a ceremony is as indissoluble as that of marriage, unless both parties should consent to annul it. The betrothment takes place in due form, exactly as in many of Goldoni's comedies:
Bap. Give me your hands; God send you joy, Petruchio! 'tis a match. Gre, and Tra. Amen! say we; we will be witnesses. Instantly Petruchio addresses them as father and wife;' because, from that moment, he possesses the legal power of a husband over her, saving that of taking her to his own house. Unless the betrothment is understood in this light, we cannot account for the father's so tamely yielding afterwards to Petruchio's whim of going in his 'mad attire' with her to the church. Authority is no longer with the father; in vain he hopes and requests the bridegroom will change his clothes; Petruchio is peremptory in his lordly will and pleasure, which he could not possibly be, without the previous Italian betrothment.
"Padua lies between Verona and Venice, at a suitable distance from both, for the conduct of the comedy. Petruchio, after being securely betrothed, sets off for Venice, the very place for finery, to buy rings and things, and fine array' for the wedding; and, when married, he takes her to his country-house, in the direction of Verona, of which city he is a native. All this is complete; and in marked opposition to the worse than mistakes in the Two GENTLEMEN OF VERONA, which was written when he knew nothing whatever of the country.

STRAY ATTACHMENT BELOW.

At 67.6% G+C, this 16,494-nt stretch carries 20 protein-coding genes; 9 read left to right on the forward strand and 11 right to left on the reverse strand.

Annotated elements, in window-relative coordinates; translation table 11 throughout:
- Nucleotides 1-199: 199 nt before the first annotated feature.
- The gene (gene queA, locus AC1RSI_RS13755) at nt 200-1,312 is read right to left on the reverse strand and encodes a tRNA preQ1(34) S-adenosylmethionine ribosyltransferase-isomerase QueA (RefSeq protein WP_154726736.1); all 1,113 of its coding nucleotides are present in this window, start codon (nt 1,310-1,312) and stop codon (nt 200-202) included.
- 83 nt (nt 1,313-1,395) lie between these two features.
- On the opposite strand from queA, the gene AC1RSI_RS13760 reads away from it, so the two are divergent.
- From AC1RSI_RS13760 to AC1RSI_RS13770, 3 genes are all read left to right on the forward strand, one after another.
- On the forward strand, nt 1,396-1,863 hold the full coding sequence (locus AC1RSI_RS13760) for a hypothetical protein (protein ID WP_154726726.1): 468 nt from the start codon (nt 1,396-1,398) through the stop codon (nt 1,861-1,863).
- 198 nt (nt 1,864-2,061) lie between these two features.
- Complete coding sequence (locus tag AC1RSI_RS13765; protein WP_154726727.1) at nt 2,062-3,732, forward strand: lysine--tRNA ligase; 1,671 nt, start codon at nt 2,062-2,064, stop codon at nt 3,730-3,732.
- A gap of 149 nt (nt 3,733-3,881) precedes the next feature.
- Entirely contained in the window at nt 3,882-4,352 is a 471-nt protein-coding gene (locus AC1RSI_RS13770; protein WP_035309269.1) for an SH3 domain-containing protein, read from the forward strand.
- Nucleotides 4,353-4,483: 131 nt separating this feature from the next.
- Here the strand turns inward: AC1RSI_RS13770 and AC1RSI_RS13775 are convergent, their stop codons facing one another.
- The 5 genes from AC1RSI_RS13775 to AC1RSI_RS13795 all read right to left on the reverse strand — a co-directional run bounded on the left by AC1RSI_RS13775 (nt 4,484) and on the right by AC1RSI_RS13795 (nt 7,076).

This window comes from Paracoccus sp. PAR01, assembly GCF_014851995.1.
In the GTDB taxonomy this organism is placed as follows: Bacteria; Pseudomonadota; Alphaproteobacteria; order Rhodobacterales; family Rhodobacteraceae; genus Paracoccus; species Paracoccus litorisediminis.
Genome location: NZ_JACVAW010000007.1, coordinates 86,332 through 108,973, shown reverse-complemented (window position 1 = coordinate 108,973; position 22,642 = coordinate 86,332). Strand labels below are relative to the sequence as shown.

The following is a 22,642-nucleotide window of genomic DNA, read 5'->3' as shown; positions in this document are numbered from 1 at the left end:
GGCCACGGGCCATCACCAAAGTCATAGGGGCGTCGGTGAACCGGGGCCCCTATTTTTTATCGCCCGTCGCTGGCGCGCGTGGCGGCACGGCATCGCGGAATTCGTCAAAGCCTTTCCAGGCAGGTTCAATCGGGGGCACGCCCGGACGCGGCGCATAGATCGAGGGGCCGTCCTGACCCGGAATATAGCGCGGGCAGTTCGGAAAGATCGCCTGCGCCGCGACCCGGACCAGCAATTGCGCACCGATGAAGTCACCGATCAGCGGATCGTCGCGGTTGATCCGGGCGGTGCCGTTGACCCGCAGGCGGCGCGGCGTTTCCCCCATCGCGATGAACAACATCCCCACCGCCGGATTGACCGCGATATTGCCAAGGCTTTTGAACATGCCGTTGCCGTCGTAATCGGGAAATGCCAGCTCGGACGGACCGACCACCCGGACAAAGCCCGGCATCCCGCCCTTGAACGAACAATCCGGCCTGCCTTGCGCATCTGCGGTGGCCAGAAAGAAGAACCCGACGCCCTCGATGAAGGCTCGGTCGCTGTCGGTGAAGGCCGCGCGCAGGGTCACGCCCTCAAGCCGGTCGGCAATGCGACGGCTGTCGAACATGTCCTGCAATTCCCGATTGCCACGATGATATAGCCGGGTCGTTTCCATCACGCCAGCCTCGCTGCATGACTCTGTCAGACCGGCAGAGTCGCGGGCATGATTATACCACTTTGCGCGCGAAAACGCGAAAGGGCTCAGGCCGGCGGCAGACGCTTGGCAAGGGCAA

"The rich old Gremio, when questioned respecting the dower he can assure to Bianca, boasts, as a primary consideration, of his richly furnished house :
First, as you know, my house within the city
In ivory coffers I have stuff'd my crowns,
Costly apparel, tents, and canopies;
Fine linen, Turkey cushions 'boss'd with pearl,
Pewter and brass, and all things that belong
Lady Morgan, in her Italy,' says, (and my own observation corroborates her account,) "there is not an article here described, that I have not found in some one or other of the palaces of Florence, Venice, and Genoa -the mercantile republics of Italy-even to the Turkey cushions 'boss'd with pearl.' She then adds, "this is the knowledge of genius, acquired by the rapid perception and intuitive appreciation,' etc.; never once suspecting that Shakespeare had been an eye-witness of such furniture. For my part, (unable to comprehend